Saab's investment in technologies linked to Europe's Neuron unmanned combat air system demonstration programme could in the future enable it to take the pilot out of its Gripen E/F fighter, believes chief executive Håkan Buskhe.
Revealing his thoughts on the prospect of adapting the in-development type for optionally piloted operations, Buskhe says: "Maybe an air force could fly with a mixed formation of Gripens - one or two manned, and the others without pilots."
"We are working with the Neuron programme, and will have flight tests at the Vidsel test range next year," Buskhe says, adding that "it's not so far to go down that road" to transfer systems to the Gripen. "Of course, it will be driven by the market, but we think this could be the future."
Referring to the costs involved in developing and fielding a small fleet of UCAS, he notes: "The logistics footprint will be too expensive if you build a totally different system for unmanned."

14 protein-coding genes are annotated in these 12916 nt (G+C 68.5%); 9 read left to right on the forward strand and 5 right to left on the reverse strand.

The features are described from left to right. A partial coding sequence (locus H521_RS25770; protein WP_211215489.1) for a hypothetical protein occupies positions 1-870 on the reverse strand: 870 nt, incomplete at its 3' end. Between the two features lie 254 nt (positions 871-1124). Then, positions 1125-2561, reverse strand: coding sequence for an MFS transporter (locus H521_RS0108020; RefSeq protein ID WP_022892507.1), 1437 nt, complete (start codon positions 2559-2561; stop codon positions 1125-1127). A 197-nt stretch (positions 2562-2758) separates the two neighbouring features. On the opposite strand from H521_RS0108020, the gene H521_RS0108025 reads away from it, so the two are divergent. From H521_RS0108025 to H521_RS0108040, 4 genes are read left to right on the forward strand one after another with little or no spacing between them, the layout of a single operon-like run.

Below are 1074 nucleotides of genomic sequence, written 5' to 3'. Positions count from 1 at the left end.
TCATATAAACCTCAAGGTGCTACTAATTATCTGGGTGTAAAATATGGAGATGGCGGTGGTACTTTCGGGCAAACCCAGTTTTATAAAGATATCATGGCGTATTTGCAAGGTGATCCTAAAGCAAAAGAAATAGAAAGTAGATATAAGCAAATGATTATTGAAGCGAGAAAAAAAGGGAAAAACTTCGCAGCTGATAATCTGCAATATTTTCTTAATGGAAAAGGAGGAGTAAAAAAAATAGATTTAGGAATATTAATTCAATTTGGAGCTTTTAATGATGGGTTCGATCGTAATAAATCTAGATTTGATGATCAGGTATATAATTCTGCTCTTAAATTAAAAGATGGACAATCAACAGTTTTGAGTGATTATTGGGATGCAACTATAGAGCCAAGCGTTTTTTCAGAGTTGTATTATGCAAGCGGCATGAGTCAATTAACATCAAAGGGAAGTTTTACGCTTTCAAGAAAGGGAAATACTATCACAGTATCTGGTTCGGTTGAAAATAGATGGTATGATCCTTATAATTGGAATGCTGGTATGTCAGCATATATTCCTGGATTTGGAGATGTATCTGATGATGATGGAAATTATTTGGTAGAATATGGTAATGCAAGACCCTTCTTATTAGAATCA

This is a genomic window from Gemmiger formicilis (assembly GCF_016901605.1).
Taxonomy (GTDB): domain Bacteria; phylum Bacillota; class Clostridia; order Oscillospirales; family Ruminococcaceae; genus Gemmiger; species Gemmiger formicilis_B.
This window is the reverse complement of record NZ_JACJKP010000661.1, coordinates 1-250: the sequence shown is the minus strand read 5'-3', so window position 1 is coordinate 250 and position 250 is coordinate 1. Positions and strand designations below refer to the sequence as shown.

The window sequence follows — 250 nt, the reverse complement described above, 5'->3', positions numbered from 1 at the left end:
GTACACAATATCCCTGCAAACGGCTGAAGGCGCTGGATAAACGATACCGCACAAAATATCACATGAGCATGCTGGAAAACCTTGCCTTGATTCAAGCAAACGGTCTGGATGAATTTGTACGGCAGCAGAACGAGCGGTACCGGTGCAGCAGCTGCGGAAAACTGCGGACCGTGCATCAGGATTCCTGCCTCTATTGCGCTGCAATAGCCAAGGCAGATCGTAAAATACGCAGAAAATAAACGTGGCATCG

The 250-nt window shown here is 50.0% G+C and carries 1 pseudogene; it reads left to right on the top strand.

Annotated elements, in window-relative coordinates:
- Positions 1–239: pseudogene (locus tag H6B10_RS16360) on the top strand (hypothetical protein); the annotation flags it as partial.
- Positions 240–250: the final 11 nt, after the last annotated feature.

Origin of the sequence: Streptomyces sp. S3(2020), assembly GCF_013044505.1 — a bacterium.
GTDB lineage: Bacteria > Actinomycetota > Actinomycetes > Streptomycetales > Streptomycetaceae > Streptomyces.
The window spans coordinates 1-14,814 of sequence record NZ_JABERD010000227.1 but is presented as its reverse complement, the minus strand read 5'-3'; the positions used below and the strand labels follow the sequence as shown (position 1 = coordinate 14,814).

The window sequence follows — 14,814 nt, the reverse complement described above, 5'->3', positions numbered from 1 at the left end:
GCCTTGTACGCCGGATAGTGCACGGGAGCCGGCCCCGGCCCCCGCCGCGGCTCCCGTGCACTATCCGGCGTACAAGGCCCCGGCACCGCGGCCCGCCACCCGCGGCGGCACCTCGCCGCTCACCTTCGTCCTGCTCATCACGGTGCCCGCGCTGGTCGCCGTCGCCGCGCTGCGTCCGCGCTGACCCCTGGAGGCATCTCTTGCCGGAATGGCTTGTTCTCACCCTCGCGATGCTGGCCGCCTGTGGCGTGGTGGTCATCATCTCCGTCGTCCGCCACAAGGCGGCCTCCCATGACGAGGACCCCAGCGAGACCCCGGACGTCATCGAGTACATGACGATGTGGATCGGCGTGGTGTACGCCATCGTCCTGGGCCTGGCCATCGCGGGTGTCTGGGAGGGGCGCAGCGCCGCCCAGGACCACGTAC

Asked whether Saab could join Alenia Aermacchi, Cassidian and Dassault in pursuing a future European medium-altitude, long-endurance unmanned air system, Buskhe says: "I'm not closing any doors." However, he notes that any such collaborative programme would hinge on the capabilities required and the likely costs involved.
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